Without One Plea
Sometimes half the day passes and I’ve still not found
a way in, an angle of inventiveness, so that the whole thing
doesn’t feel like the dullest experiment with my dumb self
at the helm. Is there a reason why I’m here, an undisclosed
location, and not on a mountainside, say, in North Carolina
or Montana, and is there a reason I think to ask such questions
when, just as likely, I might have been content with looking
out a window early mornings over coffee, two more hours
of overtime the only thing I’m thinking. For some reason
I go back a lot to one day with my siblings running down
the aisles and through the pews of a country church,
some Saturday, I’m guessing, the four of us called back
from foster homes to visit grandparents, sneaking off
to push those wide doors open. Churches weren’t locked
back then. We crawled beneath the pews in mock wars.
We opened hymn books and bellowed mocking voices
at the rafters. We passed collection plates to figments.
It’s likely I’m the only one who carries forth this memory,
the wooden floors, the window’s stain of light across
our faces. The oldest, I stayed awake to listen for
a mother’s car returning not returning long into the night.
Weekends over, we went to different homes. Soon enough,
we settled into other selves, other voices, other rooms,
and grew to be the absence of each other’s presence,
the presence of each other’s absence. I hear their squeals
of glee being chased, the end of our time together already
beginning. Is there a reason why my brother, decades later,
stepped into the presence of a bus he didn’t see or hear,
into a grave I’ve never seen and have no way of finding
now? I’m here, not there, wherever I am, whoever I am.
I’m him, not me, sometimes. I’m that collection plate
borne along above the absence of a congregation.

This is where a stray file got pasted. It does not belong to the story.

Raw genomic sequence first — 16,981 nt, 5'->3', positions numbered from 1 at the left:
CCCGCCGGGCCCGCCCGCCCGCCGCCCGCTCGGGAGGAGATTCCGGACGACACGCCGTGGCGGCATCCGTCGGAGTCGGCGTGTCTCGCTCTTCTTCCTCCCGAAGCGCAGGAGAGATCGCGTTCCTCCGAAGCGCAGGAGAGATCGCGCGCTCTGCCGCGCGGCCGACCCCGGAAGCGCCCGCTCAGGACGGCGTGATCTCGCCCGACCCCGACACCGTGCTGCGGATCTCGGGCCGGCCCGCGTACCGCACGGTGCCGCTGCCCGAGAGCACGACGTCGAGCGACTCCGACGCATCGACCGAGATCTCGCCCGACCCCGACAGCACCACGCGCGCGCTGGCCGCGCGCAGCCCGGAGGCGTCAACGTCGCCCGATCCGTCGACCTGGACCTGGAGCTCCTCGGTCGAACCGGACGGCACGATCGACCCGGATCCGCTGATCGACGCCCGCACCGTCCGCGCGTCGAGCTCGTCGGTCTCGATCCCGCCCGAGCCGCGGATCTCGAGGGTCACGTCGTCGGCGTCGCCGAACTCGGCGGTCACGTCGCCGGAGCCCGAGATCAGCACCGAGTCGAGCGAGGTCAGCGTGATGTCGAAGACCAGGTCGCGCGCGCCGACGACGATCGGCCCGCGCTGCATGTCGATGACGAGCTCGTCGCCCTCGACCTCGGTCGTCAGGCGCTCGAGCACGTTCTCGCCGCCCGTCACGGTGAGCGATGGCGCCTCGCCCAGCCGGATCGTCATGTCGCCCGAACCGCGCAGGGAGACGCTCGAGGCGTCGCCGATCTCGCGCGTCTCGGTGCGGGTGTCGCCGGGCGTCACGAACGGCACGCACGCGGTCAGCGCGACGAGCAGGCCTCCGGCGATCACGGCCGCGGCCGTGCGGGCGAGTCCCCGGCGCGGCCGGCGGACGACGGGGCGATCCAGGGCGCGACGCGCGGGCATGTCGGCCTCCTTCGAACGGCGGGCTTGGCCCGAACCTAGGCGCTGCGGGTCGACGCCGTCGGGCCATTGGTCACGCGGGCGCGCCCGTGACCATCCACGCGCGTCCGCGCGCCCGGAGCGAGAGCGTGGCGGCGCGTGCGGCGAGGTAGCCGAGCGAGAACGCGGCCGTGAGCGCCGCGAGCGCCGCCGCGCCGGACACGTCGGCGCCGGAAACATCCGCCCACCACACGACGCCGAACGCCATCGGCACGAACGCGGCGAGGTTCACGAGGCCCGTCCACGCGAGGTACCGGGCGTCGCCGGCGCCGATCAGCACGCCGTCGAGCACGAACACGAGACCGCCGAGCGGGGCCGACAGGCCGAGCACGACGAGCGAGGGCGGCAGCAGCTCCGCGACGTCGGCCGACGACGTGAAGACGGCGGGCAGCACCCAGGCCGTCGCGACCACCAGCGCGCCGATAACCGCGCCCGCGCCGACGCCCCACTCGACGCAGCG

I lift my face and sing off key some ancient words I can’t
remember to faces forty years have turned to figments too.
I like to think they mattered once and rose above that
holy place—no one home to tell us not to enter, not to leave.
Leaning Towards Another
Some things I’m content to let go of, though
don’t ask which things, or when, or why, since
even my trusted answers I can’t completely
trust. After all, this morning a blue sky so easily
turned drab, and now the trees sway in a windy
gentleness that seems expectant, though trees lack
consciousness, of course; so what I see must be
my own need magnified. Maybe the rain will come.
Maybe this moment is a prophecy come true
about which I know nothing nor need to know.
I reach and tug loose an oak leaf, which might be
a prayer, though don’t ask me what it seeks or praises;
don’t ask me who this intercession has in mind;
don’t ask am I my brother’s keeper if you’re not
prepared to hear. When one tree leans toward another,
I want to eavesdrop. I like to think they share
a brotherhood, though it’s as clear to me as anyone
I’m speaking of myself. What if I am wrong, and
in the higher limbs are words we have to climb
to find and hear? What if I overturned a stone
and light shone forth? It’s possible, even today,
the roots of my soul are entwined with another’s.
I like to imagine a person speaking and his words,
like black skimmers, circling an inland pond.
I’m content to let an hour pass and trust the sky.
Some words come back having touched some image
far out we can’t see from where we wait all morning.
How lovely the glide of their dipped wings
Jeff Hardin is the author of six collections of poetry, most recently No Other Kind of World and A Clearing Space in the Middle of Being. His work has been honored with the Nicholas Roerich Prize, the Donald Justice Prize, and the X. J. Kennedy Prize. His poems appear in The Gettysburg Review, The Southern Review, Hudson Review, North American Review, Poetry Northwest, and many others. His seventh book, Watermark, is forthcoming in spring 2022. He lives and teaches in Tennessee.
These images come from a catalogue distributed by “Görransson’s mekaniska verkstad”, a gymnastics equipment company, and are reproduced in a book published by Dr. Alfred Levertin on Dr. G. Zander’s Medico-Mechanische Gymastik (1892). Aside from the shock of seeing the gymgoers’ choice of athletic wear (thick three-piece suits with pocket watches affixed on chains), there is something uncanny about the marked lack of exertion displayed on Zander’s patients’ faces. As Thomas explains, unlike contemporary Peloton and Crossfit leaderboards, which prioritize competition and reward individual effort, Zander’s technology was marketed as a passive activity — with some devices even driven by steam, gasoline, or electricity. All one had to do was connect their body to the machine and it would do the work for them. . . or so they were told.
From Public Domain Review: publicdomainreview.org/collection/zander-gym. For more on Zander, see the article by Carolyn de la Pena at www.cabinetmagazine.org/issues/29/pena.php